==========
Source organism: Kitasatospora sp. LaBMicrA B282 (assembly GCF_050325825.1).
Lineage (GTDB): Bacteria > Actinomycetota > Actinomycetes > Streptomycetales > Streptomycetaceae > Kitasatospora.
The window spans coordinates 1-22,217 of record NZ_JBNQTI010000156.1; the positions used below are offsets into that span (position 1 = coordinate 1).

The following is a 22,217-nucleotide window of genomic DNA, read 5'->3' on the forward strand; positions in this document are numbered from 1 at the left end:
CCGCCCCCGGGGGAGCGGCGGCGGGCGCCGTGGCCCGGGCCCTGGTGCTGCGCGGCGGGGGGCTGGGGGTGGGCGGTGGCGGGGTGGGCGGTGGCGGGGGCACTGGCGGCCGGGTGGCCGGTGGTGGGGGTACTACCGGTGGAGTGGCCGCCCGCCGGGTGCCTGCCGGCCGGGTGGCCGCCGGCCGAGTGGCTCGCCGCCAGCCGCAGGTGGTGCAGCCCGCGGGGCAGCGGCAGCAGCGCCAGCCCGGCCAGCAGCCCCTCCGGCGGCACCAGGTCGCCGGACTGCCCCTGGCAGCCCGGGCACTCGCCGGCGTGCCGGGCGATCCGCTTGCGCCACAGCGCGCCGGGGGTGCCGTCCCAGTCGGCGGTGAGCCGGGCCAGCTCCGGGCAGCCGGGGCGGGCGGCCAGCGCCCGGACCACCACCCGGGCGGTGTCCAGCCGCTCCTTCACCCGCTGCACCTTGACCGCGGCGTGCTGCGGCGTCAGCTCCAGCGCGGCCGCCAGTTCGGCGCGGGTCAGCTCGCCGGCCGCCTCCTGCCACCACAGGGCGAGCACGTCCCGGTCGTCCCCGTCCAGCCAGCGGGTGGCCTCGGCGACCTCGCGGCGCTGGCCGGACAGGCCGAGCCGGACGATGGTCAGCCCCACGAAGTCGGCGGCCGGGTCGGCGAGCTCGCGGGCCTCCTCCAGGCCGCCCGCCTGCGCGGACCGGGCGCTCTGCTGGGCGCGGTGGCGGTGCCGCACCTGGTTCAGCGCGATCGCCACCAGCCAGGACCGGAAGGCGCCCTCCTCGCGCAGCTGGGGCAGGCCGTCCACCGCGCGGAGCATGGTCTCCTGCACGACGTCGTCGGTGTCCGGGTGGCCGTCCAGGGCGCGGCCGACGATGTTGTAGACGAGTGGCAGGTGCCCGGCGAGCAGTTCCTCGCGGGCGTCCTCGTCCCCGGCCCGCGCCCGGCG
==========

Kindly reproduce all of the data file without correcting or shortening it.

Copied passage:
Source organism: Kitasatospora sp. LaBMicrA B282 (assembly GCF_050325825.1).
Lineage (GTDB): Bacteria > Actinomycetota > Actinomycetes > Streptomycetales > Streptomycetaceae > Kitasatospora.
The window spans coordinates 1-22,217 of record NZ_JBNQTI010000156.1; the positions used below are offsets into that span (position 1 = coordinate 1).

The following is a 22,217-nucleotide window of genomic DNA, read 5'->3' on the forward strand; positions in this document are numbered from 1 at the left end:
CCGCCCCCGGGGGAGCGGCGGCGGGCGCCGTGGCCCGGGCCCTGGTGCTGCGCGGCGGGGGGCTGGGGGTGGGCGGTGGCGGGGTGGGCGGTGGCGGGGGCACTGGCGGCCGGGTGGCCGGTGGTGGGGGTACTACCGGTGGAGTGGCCGCCCGCCGGGTGCCTGCCGGCCGGGTGGCCGCCGGCCGAGTGGCTCGCCGCCAGCCGCAGGTGGTGCAGCCCGCGGGGCAGCGGCAGCAGCGCCAGCCCGGCCAGCAGCCCCTCCGGCGGCACCAGGTCGCCGGACTGCCCCTGGCAGCCCGGGCACTCGCCGGCGTGCCGGGCGATCCGCTTGCGCCACAGCGCGCCGGGGGTGCCGTCCCAGTCGGCGGTGAGCCGGGCCAGCTCCGGGCAGCCGGGGCGGGCGGCCAGCGCCCGGACCACCACCCGGGCGGTGTCCAGCCGCTCCTTCACCCGCTGCACCTTGACCGCGGCGTGCTGCGGCGTCAGCTCCAGCGCGGCCGCCAGTTCGGCGCGGGTCAGCTCGCCGGCCGCCTCCTGCCACCACAGGGCGAGCACGTCCCGGTCGTCCCCGTCCAGCCAGCGGGTGGCCTCGGCGACCTCGCGGCGCTGGCCGGACAGGCCGAGCCGGACGATGGTCAGCCCCACGAAGTCGGCGGCCGGGTCGGCGAGCTCGCGGGCCTCCTCCAGGCCGCCCGCCTGCGCGGACCGGGCGCTCTGCTGGGCGCGGTGGCGGTGCCGCACCTGGTTCAGCGCGATCGCCACCAGCCAGGACCGGAAGGCGCCCTCCTCGCGCAGCTGGGGCAGGCCGTCCACCGCGCGGAGCATGGTCTCCTGCACGACGTCGTCGGTGTCCGGGTGGCCGTCCAGGGCGCGGCCGACGATGTTGTAGACGAGTGGCAGGTGCCCGGCGAGCAGTTCCTCGCGGGCGTCCTCGTCCCCGGCCCGCGCCCGGCG